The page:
Waves from the Gulf of Mexico pass road signs in Cedar Key, Fla., as the outer bands of wind and rain from Hurricane Dennis batter the island community July 10, 2005.
St. Petersburg, Florida - There are few places in the country as unique as Tampa Bay.
Its diverse ecosystem and active cargo port make it sensitive to weather and disasters. It is Florida's largest port and biggest estuary which is why our market was one of six locations in the nation chosen to test NOAA's "Weather-Ready Nation" project.
The Weather-Ready Nation's goal is to mitigate disasters by incorporating better information to make better decisions. Ninety-eight percent of all presidential-declared disasters are weather related and the Weather Ready Nation program wants to drop that number.
In 2011, over 1,000 people died in weather disasters. Weather Ready Nation is designed as a new safeguard if another hurricane, oil spill, or chemical disaster happens in our backyard.
It involves 10 News, local emergency management, first responders, and the National Weather Service. They are all tied together using the latest science tools to make sure there is a good handle on where the impacts will be and how to get people out of harms way.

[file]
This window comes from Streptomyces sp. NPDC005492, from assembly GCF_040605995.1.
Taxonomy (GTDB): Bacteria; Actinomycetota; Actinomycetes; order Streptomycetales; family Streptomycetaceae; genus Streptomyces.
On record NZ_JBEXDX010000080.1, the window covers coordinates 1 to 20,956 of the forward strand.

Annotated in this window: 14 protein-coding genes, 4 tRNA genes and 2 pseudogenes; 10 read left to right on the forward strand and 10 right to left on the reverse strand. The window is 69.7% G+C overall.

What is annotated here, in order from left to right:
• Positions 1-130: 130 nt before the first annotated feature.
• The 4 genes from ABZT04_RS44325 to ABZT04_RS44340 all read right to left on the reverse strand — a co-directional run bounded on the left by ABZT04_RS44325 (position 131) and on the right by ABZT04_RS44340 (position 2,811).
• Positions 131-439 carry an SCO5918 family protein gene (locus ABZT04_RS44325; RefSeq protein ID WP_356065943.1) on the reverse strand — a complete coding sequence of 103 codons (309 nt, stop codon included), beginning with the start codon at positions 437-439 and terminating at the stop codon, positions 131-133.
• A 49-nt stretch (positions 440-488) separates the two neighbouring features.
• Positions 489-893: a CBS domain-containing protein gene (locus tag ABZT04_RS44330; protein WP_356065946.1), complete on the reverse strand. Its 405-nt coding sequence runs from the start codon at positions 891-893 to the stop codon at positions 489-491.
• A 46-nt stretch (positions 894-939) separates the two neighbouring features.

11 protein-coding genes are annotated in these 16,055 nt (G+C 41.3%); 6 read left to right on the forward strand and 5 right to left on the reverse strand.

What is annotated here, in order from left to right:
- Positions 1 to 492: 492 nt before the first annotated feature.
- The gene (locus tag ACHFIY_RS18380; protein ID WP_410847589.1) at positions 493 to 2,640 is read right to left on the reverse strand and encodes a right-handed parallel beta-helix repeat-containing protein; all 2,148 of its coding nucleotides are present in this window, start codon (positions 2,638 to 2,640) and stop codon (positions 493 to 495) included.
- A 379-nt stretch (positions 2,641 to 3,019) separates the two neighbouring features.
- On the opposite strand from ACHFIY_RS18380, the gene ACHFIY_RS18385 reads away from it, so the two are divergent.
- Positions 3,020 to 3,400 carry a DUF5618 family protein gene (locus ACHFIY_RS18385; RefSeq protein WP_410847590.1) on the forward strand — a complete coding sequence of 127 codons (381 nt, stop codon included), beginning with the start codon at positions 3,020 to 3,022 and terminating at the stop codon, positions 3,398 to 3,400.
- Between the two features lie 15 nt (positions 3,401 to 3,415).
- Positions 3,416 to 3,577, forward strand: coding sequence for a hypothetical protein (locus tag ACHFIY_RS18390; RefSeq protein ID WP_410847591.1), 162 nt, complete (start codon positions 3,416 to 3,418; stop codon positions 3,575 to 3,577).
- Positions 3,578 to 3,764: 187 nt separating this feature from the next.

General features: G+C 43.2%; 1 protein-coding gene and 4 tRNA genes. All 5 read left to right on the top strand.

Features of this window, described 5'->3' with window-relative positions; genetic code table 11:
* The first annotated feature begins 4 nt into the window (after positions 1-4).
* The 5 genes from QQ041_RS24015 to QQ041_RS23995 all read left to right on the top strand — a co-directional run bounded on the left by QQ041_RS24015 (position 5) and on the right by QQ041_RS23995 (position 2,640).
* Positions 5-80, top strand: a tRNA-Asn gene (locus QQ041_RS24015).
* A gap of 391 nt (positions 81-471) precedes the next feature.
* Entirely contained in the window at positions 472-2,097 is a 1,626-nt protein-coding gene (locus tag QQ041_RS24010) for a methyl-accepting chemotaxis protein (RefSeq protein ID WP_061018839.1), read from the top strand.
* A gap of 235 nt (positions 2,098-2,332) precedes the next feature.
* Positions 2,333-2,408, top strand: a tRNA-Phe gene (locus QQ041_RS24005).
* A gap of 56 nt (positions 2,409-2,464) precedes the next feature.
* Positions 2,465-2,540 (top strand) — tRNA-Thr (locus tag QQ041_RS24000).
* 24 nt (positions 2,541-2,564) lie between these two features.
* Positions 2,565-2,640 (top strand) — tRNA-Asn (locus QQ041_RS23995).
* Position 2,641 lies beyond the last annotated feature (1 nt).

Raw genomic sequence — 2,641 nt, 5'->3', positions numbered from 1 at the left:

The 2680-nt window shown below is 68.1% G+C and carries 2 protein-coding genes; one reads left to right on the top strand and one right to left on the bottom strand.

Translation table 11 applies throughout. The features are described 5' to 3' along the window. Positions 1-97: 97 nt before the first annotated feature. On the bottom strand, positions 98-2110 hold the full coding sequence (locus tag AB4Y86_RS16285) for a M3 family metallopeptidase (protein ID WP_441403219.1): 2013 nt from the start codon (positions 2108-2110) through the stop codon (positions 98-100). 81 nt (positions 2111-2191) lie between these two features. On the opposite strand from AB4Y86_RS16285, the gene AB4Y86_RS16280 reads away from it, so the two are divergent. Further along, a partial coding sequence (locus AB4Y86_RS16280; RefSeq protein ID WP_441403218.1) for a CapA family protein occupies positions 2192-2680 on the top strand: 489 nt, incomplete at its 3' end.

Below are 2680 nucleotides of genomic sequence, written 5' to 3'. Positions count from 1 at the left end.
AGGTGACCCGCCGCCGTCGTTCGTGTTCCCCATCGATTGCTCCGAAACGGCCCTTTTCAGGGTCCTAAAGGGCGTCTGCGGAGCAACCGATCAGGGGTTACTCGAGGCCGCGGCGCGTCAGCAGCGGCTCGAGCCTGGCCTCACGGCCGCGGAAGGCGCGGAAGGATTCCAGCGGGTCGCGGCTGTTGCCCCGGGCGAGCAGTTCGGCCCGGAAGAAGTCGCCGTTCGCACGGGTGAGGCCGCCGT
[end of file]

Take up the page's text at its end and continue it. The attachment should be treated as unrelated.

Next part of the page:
Better marine route forecasts helps commerce. More than four billion gallons of oil, fertilizer and other hazardous materials pass through the mouth of Tampa Bay each year.
More sensors will be placed around the bay to warn of dense fog and smoke. One has just been installed on Egmont Key to alert forecasters of low visibility.
Recreational interests will have more information to plan including better alerts to when red tide is about to move onto beaches.
For more information, visit the Weather-Ready Nation website.